UConn’s run at an unprecedented fourth straight national championship will begin at home.
The Huskies were the top overall seed in the women’s NCAA Tournament that was revealed Monday night. UConn (32-0) potentially won’t have to leave the state until the Final Four, which is in Indianapolis this year. The Huskies are in the Bridgeport Regional.
Joining the Huskies as the other No. 1 seeds are South Carolina, Notre Dame and Baylor. UConn has already beaten the Gamecocks and Irish this season. The Huskies would face Baylor on April 3 in the national semifinals if both teams advance that far.
Both UConn and Tennessee won three straight women’s titles, but no women’s team has four consecutive championships. The UCLA men’s team won seven in a row. A title this year would give UConn coach Geno Auriemma 11 in his career, breaking a tie with vaunted UCLA men’s basketball coach John Wooden.
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First up for the Huskies, who have been a No. 1 seed for 10 straight years, is 16-seed Robert Morris. The Colonials won the NEC championship.
The top four seeds in each region will host the opening two rounds except for No. 4 Michigan State, which has a conflict so fifth-seed Mississippi State will take over as the host.
Tennessee earned a No. 7 seed, the lowest in school history. The Lady Vols, who have played in every NCAA Tournament, will face Green Bay in the opening round at Arizona State.
While Tennessee has to head west, fourth-seeded Stanford could be heading east. Tara VanDerveer’s team hosts former player Jennifer Azzi and her San Francisco Bay Area program in the opening round. If they can advance to the Sweet 16, the Cardinal will play in Kentucky. The third-seeded Wildcats won’t have to leave the area until the Final Four. They host the opening two rounds and then would play in Rupp Arena for the regional.
“For our team to work hard enough and be able to earn a top-16 seed and host in Memorial Coliseum is great,” Kentucky coach Matthew Mitchell said. “So they had to earn that and I am grateful the committee put us in Lexington. We are going to have to really work hard to get a victory in the first round, but the prospects to get to play in Lexington for the Sweet 16 is exciting.”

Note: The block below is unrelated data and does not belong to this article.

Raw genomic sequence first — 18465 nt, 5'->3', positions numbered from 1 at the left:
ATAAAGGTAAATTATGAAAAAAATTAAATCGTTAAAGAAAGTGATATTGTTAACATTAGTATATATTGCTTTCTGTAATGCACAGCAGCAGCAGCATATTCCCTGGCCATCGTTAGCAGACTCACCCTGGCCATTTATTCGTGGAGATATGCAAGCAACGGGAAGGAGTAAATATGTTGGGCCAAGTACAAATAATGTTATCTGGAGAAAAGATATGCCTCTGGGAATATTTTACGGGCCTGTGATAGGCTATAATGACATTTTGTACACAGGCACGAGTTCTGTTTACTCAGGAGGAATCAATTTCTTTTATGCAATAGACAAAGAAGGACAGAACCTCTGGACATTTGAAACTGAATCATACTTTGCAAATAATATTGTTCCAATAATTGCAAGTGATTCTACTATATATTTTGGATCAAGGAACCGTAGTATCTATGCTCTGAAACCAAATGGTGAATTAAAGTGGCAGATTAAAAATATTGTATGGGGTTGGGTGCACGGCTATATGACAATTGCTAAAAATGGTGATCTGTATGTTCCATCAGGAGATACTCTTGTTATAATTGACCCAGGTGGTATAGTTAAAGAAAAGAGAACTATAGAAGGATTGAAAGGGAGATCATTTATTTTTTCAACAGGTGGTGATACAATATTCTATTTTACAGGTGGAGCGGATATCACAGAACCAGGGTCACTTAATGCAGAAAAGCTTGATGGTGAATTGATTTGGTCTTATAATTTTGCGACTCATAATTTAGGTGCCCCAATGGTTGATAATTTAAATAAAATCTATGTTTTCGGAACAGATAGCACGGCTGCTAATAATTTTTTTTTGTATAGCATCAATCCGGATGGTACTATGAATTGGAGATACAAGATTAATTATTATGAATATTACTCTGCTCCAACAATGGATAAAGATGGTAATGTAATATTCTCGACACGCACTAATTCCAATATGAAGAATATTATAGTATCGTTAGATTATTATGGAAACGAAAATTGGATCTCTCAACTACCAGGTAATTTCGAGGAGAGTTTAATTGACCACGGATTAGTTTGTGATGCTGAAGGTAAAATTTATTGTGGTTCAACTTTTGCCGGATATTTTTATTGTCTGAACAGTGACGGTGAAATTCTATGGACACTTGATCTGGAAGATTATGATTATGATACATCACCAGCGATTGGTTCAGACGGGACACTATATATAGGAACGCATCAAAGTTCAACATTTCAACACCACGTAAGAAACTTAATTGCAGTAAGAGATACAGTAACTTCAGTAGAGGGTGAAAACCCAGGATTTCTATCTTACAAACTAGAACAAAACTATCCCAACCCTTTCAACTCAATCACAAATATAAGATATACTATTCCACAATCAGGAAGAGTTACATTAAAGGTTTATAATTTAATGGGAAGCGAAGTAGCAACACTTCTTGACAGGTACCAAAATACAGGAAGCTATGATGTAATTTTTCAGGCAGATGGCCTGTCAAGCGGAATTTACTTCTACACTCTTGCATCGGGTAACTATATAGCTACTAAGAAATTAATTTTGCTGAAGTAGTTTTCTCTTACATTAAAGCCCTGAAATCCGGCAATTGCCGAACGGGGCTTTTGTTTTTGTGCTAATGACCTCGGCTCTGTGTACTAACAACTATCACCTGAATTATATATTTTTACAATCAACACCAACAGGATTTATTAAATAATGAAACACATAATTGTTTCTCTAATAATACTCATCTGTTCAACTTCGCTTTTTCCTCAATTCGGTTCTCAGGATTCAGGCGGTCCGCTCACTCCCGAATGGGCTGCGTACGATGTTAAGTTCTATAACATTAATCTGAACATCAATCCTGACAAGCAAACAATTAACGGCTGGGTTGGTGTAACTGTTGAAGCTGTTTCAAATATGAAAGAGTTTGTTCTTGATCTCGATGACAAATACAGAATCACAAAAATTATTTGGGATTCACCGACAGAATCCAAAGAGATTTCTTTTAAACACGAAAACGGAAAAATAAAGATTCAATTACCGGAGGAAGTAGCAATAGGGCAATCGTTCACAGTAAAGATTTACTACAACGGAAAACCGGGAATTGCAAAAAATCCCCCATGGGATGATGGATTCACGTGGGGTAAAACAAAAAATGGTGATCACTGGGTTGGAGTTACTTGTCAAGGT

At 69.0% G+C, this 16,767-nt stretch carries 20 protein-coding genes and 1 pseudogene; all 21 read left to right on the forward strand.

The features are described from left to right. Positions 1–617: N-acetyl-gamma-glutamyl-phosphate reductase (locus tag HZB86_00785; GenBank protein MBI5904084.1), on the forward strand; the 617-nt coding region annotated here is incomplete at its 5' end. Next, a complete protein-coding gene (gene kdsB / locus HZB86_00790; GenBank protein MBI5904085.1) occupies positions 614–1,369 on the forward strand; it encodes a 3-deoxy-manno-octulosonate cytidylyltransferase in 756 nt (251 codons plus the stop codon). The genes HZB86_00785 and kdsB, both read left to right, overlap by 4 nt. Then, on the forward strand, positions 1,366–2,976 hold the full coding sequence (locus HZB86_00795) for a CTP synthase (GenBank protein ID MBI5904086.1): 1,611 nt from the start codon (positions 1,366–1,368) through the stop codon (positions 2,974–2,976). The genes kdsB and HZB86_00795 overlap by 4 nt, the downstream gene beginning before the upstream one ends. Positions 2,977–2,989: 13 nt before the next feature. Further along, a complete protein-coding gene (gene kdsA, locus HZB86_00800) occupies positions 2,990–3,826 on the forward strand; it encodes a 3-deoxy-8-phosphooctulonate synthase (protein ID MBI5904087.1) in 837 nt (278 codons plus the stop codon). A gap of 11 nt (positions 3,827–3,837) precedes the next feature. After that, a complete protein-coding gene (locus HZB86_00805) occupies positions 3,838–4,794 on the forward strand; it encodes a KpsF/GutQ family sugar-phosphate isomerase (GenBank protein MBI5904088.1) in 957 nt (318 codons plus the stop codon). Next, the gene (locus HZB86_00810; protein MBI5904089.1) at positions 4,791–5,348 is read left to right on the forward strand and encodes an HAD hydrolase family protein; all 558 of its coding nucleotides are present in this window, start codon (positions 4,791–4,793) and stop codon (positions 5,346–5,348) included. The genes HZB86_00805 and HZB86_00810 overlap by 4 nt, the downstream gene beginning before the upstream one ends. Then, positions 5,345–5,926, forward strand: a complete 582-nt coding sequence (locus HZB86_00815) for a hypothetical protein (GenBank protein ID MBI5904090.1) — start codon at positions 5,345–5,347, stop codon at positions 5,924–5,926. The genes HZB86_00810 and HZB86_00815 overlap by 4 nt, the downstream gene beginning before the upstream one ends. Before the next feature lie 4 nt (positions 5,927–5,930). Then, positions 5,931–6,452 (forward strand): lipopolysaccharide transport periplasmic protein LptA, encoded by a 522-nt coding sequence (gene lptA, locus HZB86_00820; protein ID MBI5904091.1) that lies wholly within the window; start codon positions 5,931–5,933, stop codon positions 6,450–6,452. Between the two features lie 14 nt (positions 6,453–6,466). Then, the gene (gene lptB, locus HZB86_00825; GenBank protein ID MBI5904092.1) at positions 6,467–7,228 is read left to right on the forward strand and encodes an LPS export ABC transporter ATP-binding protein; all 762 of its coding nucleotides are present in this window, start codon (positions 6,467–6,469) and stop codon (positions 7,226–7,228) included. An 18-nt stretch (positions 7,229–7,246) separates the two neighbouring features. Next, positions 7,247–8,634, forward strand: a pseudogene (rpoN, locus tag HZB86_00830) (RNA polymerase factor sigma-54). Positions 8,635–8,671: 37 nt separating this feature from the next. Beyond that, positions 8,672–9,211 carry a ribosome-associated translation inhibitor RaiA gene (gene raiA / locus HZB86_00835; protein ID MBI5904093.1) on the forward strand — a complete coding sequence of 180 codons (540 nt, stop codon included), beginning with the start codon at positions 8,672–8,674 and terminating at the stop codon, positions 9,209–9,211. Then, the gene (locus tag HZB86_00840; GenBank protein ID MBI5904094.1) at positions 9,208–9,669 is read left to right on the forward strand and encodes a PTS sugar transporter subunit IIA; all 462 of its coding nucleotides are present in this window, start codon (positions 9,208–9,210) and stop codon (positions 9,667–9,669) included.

Tennessee, Kentucky and South Carolina are three of nine SEC teams to make the field. That ties the Big East (2011) for the most ever in the women’s tournament.
TWO-BID IVY LEAGUE
Days after announcing the first Ivy League postseason tournament, the league earned the first at-large bid for either a men’s or women’s team with Princeton earning an 11-seed. The Tigers, who will face West Virginia, lost to Penn twice during the regular season – their only conference blemishes.
“I’m bursting with pride for my team and for this great University. Princeton just became the first team in Ivy League history to earn an at-large bid,” Princeton coach Courtney Banghart said. “That’s something that will mean so much to me for forever. As an Ivy League alum, I share in the significance of this day with the many great scholar-athletes and coaches that are a part of this special league.”
Penn is a 10-seed and will face Washington in the opening round.
Duquesne headlined five first-time NCAA Tournament teams. The ninth-seeded Dukes are the only at-large team of the group and open up against Seton Hall. Other newcomers include Buffalo, Central Arkansas, Iona and Jacksonville.
GOODBYE TOBACCO ROAD
For the first time since 1988, Duke, North Carolina and N.C. State all missed the tournament. The Blue Devils, who had been in the tournament the past 21 years, were on the bubble to get in.
Iowa, N.C. State, Ohio and UTEP were the first four teams left out of the field according to the NCAA. While Princeton, Missouri, Purdue and St. Bonaventure were the final four in.
“I think the toughest decision with the first four out was that there was a large group of teams looking a lot alike,” NCAA women’s basketball committee chair Chris Dawson said. “Each team had their own merits. Through our vetting and voting process we came up with the last four I mentioned.”